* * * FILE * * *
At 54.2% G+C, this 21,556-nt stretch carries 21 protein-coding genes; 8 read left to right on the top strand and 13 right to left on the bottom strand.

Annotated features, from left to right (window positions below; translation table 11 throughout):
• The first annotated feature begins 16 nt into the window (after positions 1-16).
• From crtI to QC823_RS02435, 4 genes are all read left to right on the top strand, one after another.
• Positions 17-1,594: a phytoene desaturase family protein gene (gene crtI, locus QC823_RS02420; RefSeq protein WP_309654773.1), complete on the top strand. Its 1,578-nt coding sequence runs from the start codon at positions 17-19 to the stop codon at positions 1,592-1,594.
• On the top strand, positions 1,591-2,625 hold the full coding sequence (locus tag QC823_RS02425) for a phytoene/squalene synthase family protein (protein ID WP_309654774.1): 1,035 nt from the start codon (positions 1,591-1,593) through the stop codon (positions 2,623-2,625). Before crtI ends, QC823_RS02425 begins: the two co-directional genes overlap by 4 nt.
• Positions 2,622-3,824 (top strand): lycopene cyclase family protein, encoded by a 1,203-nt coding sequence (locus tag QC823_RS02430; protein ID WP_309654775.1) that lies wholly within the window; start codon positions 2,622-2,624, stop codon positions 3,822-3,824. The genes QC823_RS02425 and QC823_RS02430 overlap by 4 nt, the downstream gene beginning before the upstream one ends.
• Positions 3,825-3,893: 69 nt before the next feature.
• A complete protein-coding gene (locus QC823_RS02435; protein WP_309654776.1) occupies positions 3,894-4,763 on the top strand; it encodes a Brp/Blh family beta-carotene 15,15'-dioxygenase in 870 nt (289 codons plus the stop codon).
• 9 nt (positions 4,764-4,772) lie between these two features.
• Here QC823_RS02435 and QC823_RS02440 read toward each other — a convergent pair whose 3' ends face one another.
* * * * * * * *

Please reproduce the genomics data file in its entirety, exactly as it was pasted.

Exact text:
At 54.2% G+C, this 21,556-nt stretch carries 21 protein-coding genes; 8 read left to right on the top strand and 13 right to left on the bottom strand.

Annotated features, from left to right (window positions below; translation table 11 throughout):
• The first annotated feature begins 16 nt into the window (after positions 1-16).
• From crtI to QC823_RS02435, 4 genes are all read left to right on the top strand, one after another.
• Positions 17-1,594: a phytoene desaturase family protein gene (gene crtI, locus QC823_RS02420; RefSeq protein WP_309654773.1), complete on the top strand. Its 1,578-nt coding sequence runs from the start codon at positions 17-19 to the stop codon at positions 1,592-1,594.
• On the top strand, positions 1,591-2,625 hold the full coding sequence (locus tag QC823_RS02425) for a phytoene/squalene synthase family protein (protein ID WP_309654774.1): 1,035 nt from the start codon (positions 1,591-1,593) through the stop codon (positions 2,623-2,625). Before crtI ends, QC823_RS02425 begins: the two co-directional genes overlap by 4 nt.
• Positions 2,622-3,824 (top strand): lycopene cyclase family protein, encoded by a 1,203-nt coding sequence (locus tag QC823_RS02430; protein ID WP_309654775.1) that lies wholly within the window; start codon positions 2,622-2,624, stop codon positions 3,822-3,824. The genes QC823_RS02425 and QC823_RS02430 overlap by 4 nt, the downstream gene beginning before the upstream one ends.
• Positions 3,825-3,893: 69 nt before the next feature.
• A complete protein-coding gene (locus QC823_RS02435; protein WP_309654776.1) occupies positions 3,894-4,763 on the top strand; it encodes a Brp/Blh family beta-carotene 15,15'-dioxygenase in 870 nt (289 codons plus the stop codon).
• 9 nt (positions 4,764-4,772) lie between these two features.
• Here QC823_RS02435 and QC823_RS02440 read toward each other — a convergent pair whose 3' ends face one another.